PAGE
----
Massage is commonly believed to be the best modality for relieving muscle soreness. However, actively warming up the muscles with exercise may be an effective alternative. The purpose of this study was to compare the acute effect of massage with active exercise for relieving muscle soreness. Twenty healthy female volunteers (mean age 32 years) participated in this examiner-blind randomized controlled trial (ClinicalTrials.gov NCT01478451). The participants performed eccentric contractions for the upper trapezius muscle on a Biodex dynamometer. Delayed onset muscle soreness (DOMS) presented 48 hours later, at which the participants (a) received 10 minutes of massage of the trapezius muscle or (b) performed 10 minutes of active exercise (shoulder shrugs 10 × 10 reps) with increasing elastic resistance (Thera-Band). First, 1 treatment was randomly applied to 1 shoulder while the contralateral shoulder served as a passive control. Two hours later, the contralateral resting shoulder received the other treatment. The participants rated the intensity of soreness (scale 0-10), and a blinded examiner took measures of pressure pain threshold (PPT) of the upper trapezius immediately before treatment and 0, 10, 20, and 60 minutes after treatment 48 hours posteccentric exercise. Immediately before treatment, the intensity of soreness was 5.0 (SD 2.2) and PPT was 138 (SD 78) kPa. In response to treatment, a significant treatment by time interaction was found for the intensity of soreness (p < 0.001) and PPT (p < 0.05). Compared with control, both active exercise and massage significantly reduced the intensity of soreness and increased PPT (i.e., reduced pain sensitivity). For both types of treatment, the greatest effect on perceived soreness occurred immediately after treatment, whereas the effect on PPT peaked 20 minutes after treatment. In conclusion, active exercise using elastic resistance provides similar acute relief of muscle soreness as compared with that using massage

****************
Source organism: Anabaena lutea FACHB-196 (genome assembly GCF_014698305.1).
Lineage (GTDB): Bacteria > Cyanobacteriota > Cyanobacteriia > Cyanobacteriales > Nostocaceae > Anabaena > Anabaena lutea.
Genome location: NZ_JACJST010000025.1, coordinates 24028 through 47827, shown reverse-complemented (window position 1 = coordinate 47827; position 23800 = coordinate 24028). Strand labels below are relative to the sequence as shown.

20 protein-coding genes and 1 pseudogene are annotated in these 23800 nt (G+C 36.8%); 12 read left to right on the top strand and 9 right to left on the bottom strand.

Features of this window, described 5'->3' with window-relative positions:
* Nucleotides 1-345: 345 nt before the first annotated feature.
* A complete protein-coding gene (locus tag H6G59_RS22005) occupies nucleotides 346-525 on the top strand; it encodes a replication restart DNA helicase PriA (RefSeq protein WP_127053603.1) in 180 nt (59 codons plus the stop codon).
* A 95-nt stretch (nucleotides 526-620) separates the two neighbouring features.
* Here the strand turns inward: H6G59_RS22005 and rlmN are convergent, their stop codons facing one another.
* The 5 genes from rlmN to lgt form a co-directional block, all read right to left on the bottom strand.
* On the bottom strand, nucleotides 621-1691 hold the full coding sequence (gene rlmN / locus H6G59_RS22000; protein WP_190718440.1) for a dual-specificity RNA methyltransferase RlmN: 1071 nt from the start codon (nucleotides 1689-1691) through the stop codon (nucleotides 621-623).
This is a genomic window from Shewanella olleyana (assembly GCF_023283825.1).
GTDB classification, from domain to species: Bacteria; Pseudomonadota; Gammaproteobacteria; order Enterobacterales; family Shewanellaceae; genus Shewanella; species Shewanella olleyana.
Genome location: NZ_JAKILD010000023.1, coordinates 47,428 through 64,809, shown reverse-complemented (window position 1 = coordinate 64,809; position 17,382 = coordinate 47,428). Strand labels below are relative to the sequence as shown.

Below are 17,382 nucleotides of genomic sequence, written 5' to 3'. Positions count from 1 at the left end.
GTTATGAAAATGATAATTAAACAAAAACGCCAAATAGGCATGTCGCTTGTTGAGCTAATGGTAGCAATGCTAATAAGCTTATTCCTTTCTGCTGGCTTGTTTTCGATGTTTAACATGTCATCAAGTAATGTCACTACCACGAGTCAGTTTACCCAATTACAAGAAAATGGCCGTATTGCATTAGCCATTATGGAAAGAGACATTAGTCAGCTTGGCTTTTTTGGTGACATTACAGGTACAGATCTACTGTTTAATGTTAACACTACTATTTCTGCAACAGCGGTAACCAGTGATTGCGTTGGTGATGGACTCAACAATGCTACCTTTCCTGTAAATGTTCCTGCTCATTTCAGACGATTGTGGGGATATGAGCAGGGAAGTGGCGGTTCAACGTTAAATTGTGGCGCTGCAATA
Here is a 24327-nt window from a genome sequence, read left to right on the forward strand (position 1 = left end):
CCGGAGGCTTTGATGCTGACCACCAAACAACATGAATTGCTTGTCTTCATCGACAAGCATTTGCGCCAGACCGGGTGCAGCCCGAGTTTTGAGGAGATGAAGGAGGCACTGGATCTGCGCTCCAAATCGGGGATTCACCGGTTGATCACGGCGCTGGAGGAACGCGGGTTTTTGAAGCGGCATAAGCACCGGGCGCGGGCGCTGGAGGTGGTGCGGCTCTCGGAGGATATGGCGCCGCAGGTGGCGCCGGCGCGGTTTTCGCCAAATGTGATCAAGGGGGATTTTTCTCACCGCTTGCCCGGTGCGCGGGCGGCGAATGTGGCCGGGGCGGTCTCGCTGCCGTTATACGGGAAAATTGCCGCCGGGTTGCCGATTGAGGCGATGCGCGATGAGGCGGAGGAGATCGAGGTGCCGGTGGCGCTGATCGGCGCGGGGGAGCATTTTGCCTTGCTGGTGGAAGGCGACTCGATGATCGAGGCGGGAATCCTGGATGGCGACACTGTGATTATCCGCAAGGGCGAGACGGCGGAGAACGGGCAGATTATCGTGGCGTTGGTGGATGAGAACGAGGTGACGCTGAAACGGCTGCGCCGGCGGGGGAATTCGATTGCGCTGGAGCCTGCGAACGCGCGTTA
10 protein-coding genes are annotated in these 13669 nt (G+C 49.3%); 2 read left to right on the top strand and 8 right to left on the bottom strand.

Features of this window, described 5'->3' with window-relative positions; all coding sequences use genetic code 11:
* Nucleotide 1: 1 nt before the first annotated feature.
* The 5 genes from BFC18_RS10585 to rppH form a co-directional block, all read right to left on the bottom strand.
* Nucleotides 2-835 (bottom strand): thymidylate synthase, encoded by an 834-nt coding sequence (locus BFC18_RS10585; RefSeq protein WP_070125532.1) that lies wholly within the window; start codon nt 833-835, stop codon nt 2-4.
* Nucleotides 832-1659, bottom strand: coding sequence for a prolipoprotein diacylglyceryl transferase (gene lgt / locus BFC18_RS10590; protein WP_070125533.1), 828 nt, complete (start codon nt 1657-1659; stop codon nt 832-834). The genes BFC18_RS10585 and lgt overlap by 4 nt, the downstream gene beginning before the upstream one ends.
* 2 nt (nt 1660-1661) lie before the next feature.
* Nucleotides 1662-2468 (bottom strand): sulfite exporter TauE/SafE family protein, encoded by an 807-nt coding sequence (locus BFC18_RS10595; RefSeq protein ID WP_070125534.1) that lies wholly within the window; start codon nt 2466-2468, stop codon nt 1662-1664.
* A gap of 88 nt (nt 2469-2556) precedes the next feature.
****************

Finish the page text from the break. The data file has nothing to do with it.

12. Introducing the Moon's Orbital Eccentricity

    Science.gov (United States)

    Oostra, Benjamin

    2014-11-01

    I present a novel way to introduce the lunar orbital eccentricity in introductory astronomy courses. The Moon is perhaps the clearest illustration of the general orbital elements such as inclination, ascending node, eccentricity, perigee, and so on. Furthermore, I like the students to discover astronomical phenomena for themselves, by means of a guided exercise, rather than just telling them the facts.1 The inclination and nodes may be found by direct observation, monitoring carefully the position of the Moon among the stars. Even the regression of the nodes may be discovered in this way2 To find the eccentricity from students' observations is also possible,3 but that requires considerable time and effort. if a whole class should discover it in a short time, here is a method more suitable for a one-day class or home assignment. The level I aim at is, more or less, advanced high school or first-year college students. I assume them to be acquainted with celestial coordinates and the lunar phases, and to be able to use algebra and trigonometry.